10. Once the water is boiling, drop the gnocci in. Lightly stir to prevent the dumplings from sticking to the bottom of the pot and to each other. The gnocci will begin to float as they cook through. Once one is floating, let it cook for another minute, then fish it out of the water and into a colander. You may want to toss them with oil (or with the sauce you were planning to eat them with) to prevent them from sticking together.


  • Note that the potatoes can get very (read: scalding) hot as they cook.
  • While mixing the dough, keep the kneading to a minimal, as too much will develop the gluten and toughen the dough (or conversely, knead it more, if you like it to be chewier).
  • The shaping is mostly cosmetic, but for an idea of how to roll the gnocci, take a look at this video.
  • Contrary to what some people think, microwaving the food is neither harmful, nor will it degrade the nutritional value of the food, any more than other forms of cooking.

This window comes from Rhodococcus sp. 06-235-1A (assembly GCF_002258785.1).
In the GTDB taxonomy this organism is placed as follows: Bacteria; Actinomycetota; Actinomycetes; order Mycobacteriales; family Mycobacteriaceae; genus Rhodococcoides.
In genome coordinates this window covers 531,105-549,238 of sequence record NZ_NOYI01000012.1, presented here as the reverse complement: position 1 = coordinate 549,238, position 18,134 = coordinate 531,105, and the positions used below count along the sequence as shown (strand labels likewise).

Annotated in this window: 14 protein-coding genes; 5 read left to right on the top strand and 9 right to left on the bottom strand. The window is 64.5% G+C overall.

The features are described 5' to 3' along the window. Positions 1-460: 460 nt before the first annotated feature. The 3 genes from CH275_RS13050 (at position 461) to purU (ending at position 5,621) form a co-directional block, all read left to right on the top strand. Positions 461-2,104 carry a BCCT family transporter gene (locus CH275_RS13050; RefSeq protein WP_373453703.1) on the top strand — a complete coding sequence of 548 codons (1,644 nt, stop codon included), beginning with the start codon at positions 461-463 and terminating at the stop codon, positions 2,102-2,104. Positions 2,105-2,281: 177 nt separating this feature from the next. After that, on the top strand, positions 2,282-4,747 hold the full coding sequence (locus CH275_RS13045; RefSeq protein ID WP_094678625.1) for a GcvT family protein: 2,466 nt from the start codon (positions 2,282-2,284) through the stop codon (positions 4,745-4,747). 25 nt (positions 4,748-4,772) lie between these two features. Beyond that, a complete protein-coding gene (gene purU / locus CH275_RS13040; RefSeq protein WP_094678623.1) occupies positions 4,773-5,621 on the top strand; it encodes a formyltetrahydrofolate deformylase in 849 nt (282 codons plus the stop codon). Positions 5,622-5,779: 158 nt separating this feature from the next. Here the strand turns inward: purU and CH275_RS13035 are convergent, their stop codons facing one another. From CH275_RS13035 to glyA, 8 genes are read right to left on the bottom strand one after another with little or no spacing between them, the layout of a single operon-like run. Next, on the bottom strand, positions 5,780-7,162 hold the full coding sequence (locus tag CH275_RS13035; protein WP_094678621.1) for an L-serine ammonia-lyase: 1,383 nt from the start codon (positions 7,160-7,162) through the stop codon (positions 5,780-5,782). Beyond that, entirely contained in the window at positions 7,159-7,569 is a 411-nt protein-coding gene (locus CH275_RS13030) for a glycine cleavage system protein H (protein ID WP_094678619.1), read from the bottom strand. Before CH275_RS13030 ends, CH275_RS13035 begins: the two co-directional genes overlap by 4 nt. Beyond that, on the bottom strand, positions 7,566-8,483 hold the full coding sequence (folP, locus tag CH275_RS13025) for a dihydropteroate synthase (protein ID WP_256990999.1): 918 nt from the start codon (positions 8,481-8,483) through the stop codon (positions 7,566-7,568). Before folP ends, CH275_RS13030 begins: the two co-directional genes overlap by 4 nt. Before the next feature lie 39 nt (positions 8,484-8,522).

Yeast pancakes – review, link, and (modified) recipe.

The other day I gave this yeast pancake recipe a try. The recipe followed duly makes a light but bready pancake that’s a bit on the savoury side.

Here are some notes from my first attempt at any recipe calling for fermentation. A recipe modified based on these observations are at the end of this post.

  • The recipe omits the fact that the milk should be warm. An incorrect temperature might prevent your batter from rising. It’s pretty easy to heat it up to the desired temperature of 120-130F/48-54C, by microwaving in 30 second intervals and measuring the temperature. It should take about 2-3 minutes.